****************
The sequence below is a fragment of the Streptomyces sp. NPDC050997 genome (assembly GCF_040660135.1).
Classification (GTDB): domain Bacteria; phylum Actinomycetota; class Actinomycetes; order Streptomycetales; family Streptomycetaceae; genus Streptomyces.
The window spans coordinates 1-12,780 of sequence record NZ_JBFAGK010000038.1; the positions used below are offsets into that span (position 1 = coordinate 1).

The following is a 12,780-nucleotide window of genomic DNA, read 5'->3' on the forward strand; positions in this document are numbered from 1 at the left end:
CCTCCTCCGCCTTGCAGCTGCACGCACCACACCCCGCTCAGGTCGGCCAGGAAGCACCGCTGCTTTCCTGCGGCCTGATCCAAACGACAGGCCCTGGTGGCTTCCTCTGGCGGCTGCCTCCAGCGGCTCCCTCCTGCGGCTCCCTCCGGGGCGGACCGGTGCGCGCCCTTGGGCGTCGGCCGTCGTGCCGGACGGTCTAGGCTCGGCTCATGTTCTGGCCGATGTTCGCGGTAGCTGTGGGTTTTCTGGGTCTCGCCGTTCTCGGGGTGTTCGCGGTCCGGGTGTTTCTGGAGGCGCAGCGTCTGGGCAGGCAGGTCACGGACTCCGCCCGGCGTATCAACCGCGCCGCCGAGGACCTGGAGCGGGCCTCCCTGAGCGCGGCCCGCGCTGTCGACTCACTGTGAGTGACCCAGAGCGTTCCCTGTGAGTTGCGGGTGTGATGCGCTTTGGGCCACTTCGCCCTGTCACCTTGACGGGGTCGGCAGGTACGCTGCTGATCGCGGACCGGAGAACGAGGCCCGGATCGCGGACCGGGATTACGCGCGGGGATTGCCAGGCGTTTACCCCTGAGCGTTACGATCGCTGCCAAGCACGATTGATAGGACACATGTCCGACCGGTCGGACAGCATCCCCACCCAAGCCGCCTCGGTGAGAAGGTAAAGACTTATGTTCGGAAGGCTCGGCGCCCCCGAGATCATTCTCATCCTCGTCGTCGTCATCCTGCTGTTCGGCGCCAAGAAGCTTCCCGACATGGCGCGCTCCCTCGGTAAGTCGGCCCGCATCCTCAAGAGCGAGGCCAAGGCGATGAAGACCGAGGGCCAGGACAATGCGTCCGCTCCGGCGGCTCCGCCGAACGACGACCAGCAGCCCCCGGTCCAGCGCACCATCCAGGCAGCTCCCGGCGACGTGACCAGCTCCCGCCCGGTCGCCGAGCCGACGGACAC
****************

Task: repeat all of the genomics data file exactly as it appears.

The sequence below is a fragment of the Streptomyces sp. NPDC050997 genome (assembly GCF_040660135.1).
Classification (GTDB): domain Bacteria; phylum Actinomycetota; class Actinomycetes; order Streptomycetales; family Streptomycetaceae; genus Streptomyces.
The window spans coordinates 1-12,780 of sequence record NZ_JBFAGK010000038.1; the positions used below are offsets into that span (position 1 = coordinate 1).

The following is a 12,780-nucleotide window of genomic DNA, read 5'->3' on the forward strand; positions in this document are numbered from 1 at the left end:
CCTCCTCCGCCTTGCAGCTGCACGCACCACACCCCGCTCAGGTCGGCCAGGAAGCACCGCTGCTTTCCTGCGGCCTGATCCAAACGACAGGCCCTGGTGGCTTCCTCTGGCGGCTGCCTCCAGCGGCTCCCTCCTGCGGCTCCCTCCGGGGCGGACCGGTGCGCGCCCTTGGGCGTCGGCCGTCGTGCCGGACGGTCTAGGCTCGGCTCATGTTCTGGCCGATGTTCGCGGTAGCTGTGGGTTTTCTGGGTCTCGCCGTTCTCGGGGTGTTCGCGGTCCGGGTGTTTCTGGAGGCGCAGCGTCTGGGCAGGCAGGTCACGGACTCCGCCCGGCGTATCAACCGCGCCGCCGAGGACCTGGAGCGGGCCTCCCTGAGCGCGGCCCGCGCTGTCGACTCACTGTGAGTGACCCAGAGCGTTCCCTGTGAGTTGCGGGTGTGATGCGCTTTGGGCCACTTCGCCCTGTCACCTTGACGGGGTCGGCAGGTACGCTGCTGATCGCGGACCGGAGAACGAGGCCCGGATCGCGGACCGGGATTACGCGCGGGGATTGCCAGGCGTTTACCCCTGAGCGTTACGATCGCTGCCAAGCACGATTGATAGGACACATGTCCGACCGGTCGGACAGCATCCCCACCCAAGCCGCCTCGGTGAGAAGGTAAAGACTTATGTTCGGAAGGCTCGGCGCCCCCGAGATCATTCTCATCCTCGTCGTCGTCATCCTGCTGTTCGGCGCCAAGAAGCTTCCCGACATGGCGCGCTCCCTCGGTAAGTCGGCCCGCATCCTCAAGAGCGAGGCCAAGGCGATGAAGACCGAGGGCCAGGACAATGCGTCCGCTCCGGCGGCTCCGCCGAACGACGACCAGCAGCCCCCGGTCCAGCGCACCATCCAGGCAGCTCCCGGCGACGTGACCAGCTCCCGCCCGGTCGCCGAGCCGACGGACAC